We’ve seen a significant shift in short term Federal Reserve (Fed) policy in the last month, beginning with the publication of the Fed minutes on 5 January, much of which Chair Powell appeared to double down on in the January meeting press conference.


With inflation now a hot and perhaps divisive topic in Washington, the Fed is now determined to bring down inflation at almost any cost: there is now priced a 100% chance of at least a 25bps policy hike in March, and the Fed has brought into play the possibility of a hike at every monthly meeting through the spring and summer.


It’s worth remembering that in the last tightening cycle six years ago, the Fed moved once a quarter. We now see five rate hikes priced into market in the next twelve months, and a few more in 2023. The Fed isn’t bothered by recent market movements and for the time being at least would appear to view volatility in equity and credit as a reasonable correction – and to be fair credit markets have so far been relatively resilient. In our view the Fed is overreacting to inflation that will remain largely transitory, and to political pressure ahead of November’s midterms – see Joe Biden’s “hot-mic” comments1 (that can’t be reprinted here) to a journalist that revealed how much inflation is a political issue for the Democrats.


We continue to think inflation is transitory and will subside as supply chain bottlenecks ease and people return to work, and therefore both the Fed and markets are overreacting. Inflation will start to ease – we continue to see early signs in PMI data and inventory data – and that will give the Fed more breathing space as we head into the back end of 2022. The question is how much damage will be done by faster tightening of policy before the Fed changes course?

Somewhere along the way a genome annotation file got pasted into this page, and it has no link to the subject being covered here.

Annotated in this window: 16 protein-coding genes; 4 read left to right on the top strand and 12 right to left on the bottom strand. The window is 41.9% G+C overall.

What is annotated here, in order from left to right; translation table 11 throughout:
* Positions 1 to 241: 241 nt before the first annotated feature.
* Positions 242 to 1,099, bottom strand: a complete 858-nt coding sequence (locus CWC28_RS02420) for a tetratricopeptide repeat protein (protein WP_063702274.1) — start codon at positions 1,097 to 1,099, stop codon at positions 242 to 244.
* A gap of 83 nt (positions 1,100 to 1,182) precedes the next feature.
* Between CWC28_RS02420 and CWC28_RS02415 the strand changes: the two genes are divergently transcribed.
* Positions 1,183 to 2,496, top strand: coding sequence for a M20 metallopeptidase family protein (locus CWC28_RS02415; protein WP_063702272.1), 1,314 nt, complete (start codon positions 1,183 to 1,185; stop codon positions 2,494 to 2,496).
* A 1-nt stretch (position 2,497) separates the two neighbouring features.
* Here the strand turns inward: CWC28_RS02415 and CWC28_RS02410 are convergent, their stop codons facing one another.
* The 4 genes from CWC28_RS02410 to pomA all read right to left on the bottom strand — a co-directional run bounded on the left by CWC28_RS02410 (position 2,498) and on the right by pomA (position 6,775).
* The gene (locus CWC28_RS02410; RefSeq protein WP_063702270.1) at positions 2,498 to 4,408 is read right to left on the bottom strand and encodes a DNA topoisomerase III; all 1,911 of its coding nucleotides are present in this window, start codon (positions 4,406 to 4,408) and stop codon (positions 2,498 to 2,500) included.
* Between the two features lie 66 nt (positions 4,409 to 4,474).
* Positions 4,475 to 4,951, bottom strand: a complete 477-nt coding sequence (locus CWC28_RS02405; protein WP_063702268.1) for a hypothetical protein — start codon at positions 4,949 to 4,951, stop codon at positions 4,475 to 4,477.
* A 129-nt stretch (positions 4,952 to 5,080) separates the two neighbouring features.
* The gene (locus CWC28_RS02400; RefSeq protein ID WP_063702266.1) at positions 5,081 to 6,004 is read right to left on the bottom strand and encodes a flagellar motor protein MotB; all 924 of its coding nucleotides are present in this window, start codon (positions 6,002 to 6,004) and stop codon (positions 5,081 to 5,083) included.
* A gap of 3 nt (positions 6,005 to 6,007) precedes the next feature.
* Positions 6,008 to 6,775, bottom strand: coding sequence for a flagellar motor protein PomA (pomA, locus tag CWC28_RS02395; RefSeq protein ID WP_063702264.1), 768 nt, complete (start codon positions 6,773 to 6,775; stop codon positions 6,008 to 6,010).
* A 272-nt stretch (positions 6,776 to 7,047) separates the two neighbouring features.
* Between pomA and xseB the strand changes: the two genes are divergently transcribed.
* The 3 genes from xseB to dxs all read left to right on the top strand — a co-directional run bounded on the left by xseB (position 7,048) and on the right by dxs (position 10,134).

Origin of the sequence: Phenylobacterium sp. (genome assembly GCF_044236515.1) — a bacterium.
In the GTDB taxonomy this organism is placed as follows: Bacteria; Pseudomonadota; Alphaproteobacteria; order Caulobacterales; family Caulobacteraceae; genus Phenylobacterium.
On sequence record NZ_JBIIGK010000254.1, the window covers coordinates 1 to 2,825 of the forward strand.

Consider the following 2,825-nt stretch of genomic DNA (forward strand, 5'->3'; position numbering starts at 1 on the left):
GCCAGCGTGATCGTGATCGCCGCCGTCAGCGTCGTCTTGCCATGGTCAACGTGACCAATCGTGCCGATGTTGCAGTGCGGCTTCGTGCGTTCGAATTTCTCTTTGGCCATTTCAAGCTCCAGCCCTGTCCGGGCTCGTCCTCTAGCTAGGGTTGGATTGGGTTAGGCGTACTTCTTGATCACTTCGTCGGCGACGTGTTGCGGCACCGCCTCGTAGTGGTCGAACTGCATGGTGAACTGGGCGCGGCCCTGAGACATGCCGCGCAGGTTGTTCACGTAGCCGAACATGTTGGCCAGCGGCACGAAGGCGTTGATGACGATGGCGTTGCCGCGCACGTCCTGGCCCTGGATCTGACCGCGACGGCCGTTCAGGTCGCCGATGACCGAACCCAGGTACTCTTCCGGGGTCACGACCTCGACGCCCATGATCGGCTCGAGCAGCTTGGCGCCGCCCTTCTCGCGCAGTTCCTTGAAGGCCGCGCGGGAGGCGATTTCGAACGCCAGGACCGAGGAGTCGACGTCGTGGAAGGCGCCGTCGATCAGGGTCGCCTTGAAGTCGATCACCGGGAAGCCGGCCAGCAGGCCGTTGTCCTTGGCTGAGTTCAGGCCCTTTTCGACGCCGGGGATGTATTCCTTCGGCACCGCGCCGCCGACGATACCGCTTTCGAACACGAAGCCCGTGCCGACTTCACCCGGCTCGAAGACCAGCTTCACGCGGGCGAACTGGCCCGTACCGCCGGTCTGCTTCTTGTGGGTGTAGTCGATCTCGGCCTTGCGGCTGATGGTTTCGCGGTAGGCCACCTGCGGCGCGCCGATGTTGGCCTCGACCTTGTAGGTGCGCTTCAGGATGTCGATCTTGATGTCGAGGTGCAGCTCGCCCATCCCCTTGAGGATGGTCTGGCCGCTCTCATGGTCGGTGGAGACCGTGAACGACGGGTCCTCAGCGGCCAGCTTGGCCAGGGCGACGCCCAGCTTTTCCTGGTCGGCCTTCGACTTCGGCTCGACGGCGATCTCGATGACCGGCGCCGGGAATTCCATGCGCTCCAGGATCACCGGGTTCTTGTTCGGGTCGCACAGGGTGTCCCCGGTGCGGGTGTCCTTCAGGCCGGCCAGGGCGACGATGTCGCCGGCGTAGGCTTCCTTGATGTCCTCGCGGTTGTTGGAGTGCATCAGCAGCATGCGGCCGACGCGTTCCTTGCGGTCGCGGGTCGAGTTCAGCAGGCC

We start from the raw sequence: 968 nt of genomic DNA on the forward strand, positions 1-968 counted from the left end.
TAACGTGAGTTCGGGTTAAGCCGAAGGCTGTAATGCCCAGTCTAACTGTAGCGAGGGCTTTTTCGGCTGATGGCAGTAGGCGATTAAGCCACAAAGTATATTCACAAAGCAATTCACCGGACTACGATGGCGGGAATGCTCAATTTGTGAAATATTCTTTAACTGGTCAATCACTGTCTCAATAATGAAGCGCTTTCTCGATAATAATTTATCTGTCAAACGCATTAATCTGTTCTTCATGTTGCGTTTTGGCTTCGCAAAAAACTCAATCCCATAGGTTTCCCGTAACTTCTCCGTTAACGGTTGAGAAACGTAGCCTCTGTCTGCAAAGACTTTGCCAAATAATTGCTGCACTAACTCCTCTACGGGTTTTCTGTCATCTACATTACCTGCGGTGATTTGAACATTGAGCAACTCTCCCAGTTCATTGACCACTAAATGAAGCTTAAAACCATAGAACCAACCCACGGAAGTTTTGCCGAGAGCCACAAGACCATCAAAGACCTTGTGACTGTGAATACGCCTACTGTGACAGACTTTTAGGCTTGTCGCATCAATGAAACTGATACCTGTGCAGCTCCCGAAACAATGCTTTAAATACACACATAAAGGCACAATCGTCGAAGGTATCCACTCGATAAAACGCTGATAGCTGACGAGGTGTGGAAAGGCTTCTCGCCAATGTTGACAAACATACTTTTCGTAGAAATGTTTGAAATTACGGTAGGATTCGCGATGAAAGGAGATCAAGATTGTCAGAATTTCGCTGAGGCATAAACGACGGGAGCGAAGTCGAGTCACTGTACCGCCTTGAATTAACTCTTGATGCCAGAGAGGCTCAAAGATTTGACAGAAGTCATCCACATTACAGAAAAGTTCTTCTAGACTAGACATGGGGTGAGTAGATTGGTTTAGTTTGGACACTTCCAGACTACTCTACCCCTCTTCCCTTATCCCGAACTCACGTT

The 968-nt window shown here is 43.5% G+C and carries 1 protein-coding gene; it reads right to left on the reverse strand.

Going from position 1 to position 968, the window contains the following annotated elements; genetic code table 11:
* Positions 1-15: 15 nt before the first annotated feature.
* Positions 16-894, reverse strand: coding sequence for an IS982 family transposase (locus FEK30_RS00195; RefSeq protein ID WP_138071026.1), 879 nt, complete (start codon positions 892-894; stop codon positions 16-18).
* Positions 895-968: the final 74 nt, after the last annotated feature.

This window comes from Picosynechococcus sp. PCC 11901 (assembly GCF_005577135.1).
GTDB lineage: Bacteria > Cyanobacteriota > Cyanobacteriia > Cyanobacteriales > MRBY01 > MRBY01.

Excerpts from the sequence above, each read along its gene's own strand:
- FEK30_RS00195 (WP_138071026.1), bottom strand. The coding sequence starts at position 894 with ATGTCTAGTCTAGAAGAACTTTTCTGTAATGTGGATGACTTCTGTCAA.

The volatility we are seeing in markets is, of course, in part a reaction to reduced liquidity, but it’s also showing that markets continue to suspect the Fed is making a policy error: flatter yield curves show the market is pricing higher short term rates at the expense of longer term growth, choked by tighter policy.


We have a strong conviction that the number of rate hikes currently being priced won’t be realised. We’d also point to the relative flatness of yield curves: back in December 2015, the spread between US 5-years and US 30-years was 1.3% (i.e. the US 30-year yield was 1.3% higher than the US 5-year yield). That spread fell to almost nothing over the next two and a half years before the Fed had to slow the pace of tightening. Today, that same spread is just 0.5%, having fallen from 1.5% at its peak in Q1 last year, driven by expectations of tighter policy. There is now much less room for the Fed to keep tightening before the yield curve inverts and it again has to change course.


The other key part of our analysis is that the market is looking at reasonable short term fundamental data, particularly with regard to company earnings which can continue to look good for a while as the world reopens, but underestimating how quickly both inflation and growth will slow later this year. A combination of durables spending exhaustion (leading to goods deflation later in the year), material Q4 inventory rebuild, the negative effects of short term inflation on consumer confidence, much less fiscal stimulus than we saw in 2020 or 2021, US political gridlock, significantly higher cost of energy and a structural change in Chinese economic policy, will in our view reduce growth, and that will become increasingly apparent later this year.


Furthermore, over the last twelve months we have seen nearly 100 rate hikes globally, primarily for emerging markets. The impact of these hikes will start to filter through and also act as a drag on growth sooner or later. We also continue to point to the long-term factors of weak demographics and excessive debt as permanent constraints on growth and inflation.


When you combine these factors with the Fed’s determination to tighten policy quickly, our expectation remains that volatility in risk assets continues, growth and inflation come down, and the Fed is able (or forced) to slow the pace of tightening later this year, leading to lower rates and a supportive environment for high yield.

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